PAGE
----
- Unimportant stuff: e.g. “He ate a quick breakfast and caught the eight-fifteen train to the city, picking up a newspaper on the way…” This is better than saying he cooked breakfast, sat down for it, tasted his eggs, tasted his bacon etc. All these details aren’t relevant, so do not need to be shown.
However, any scene that has the potential to increase tension or generate conflict is a good place to show, rather than tell.
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The next time you go through your manuscript, identify places where it’s a bit dull, too zoomed out, or lacklustre, and determine if you’ve told somewhere when you should have shown.
A first draft will commit the sin of telling rather than showing on many occasions. Now is the time to move away from a boring, non-fiction style summary vibe to scenes full to the brim of engaging detail.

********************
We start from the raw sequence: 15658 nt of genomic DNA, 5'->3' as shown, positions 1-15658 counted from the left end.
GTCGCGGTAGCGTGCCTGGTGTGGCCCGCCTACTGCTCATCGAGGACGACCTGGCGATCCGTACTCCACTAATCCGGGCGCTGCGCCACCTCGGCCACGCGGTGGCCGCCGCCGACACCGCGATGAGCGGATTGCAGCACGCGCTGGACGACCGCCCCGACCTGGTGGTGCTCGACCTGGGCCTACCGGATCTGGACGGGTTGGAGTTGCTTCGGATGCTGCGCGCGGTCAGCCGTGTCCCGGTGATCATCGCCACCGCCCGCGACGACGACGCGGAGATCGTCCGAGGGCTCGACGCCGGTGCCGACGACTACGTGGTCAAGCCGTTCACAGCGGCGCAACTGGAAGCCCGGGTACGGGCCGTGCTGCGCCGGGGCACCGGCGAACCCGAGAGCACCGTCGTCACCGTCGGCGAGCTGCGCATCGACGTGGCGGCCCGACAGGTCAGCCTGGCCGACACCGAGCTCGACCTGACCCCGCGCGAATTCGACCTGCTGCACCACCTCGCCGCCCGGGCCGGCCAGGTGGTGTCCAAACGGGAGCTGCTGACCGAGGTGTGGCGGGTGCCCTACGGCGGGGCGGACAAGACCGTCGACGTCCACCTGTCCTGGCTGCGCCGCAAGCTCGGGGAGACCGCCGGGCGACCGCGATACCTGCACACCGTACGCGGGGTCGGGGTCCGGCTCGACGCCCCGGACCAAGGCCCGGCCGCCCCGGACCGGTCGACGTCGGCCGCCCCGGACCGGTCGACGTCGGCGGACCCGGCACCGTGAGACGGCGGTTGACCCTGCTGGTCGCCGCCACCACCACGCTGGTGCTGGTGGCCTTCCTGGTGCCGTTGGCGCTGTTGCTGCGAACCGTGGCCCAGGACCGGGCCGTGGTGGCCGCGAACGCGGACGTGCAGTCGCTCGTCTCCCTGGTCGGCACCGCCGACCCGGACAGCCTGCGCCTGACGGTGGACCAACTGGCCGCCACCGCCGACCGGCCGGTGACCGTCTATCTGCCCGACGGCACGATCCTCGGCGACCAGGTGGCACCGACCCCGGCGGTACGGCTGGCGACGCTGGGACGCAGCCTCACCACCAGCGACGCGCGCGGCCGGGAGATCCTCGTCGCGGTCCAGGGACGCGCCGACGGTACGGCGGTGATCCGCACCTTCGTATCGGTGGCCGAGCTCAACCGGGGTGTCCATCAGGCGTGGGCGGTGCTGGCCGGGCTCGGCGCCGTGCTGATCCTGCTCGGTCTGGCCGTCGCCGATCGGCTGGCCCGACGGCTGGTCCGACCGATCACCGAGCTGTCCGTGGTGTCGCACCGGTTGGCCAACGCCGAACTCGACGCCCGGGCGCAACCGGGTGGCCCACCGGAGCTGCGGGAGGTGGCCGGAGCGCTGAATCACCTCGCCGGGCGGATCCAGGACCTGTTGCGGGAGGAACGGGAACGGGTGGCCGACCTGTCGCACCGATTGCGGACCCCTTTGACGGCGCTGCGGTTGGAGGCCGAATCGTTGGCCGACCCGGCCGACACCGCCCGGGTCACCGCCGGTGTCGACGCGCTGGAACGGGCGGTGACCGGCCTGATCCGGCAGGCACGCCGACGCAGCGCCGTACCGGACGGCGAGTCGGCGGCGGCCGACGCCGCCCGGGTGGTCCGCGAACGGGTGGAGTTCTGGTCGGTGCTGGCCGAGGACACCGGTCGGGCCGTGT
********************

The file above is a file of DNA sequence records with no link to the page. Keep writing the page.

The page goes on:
This activity will:
- Make you aware of what sentences tell rather than show,
- Allow you to assess and restructure these telling elements to be more engaging and,
- Develop the skills needed to hunt down and rewrite similar scenes in your own manuscript.
WHAT TO DO:
Rewrite these paragraphs so they show more than they tell and post your efforts in the Show Don’t Tell Forum. Keep your rewrites below 200 words. What techniques and methods have your peers used from Topic Three that you hadn’t thought of?
- I stepped out of the warm pub. It was freezing on the street. I had enough money for the bus, so I walked to the stop and caught it.
- It was very early when I arrived at Mr. Crabbe’s place. He was the meanest man I ever met, so I was nervous about our meeting. When he opened the door, I confessed that I’d run over his cat. He didn’t take it well.
- As the sun set, Liz realised it was far too late to be alone in the forest. Creepy noises surrounded her. She checked her phone, but there was no signal, so she hurried back to the car.
Then find two examples in your own work, rewrite them, and post them in the Show Don’t Tell Forum. Be supportive of your peers’ efforts and let them know what you liked about their rewrites.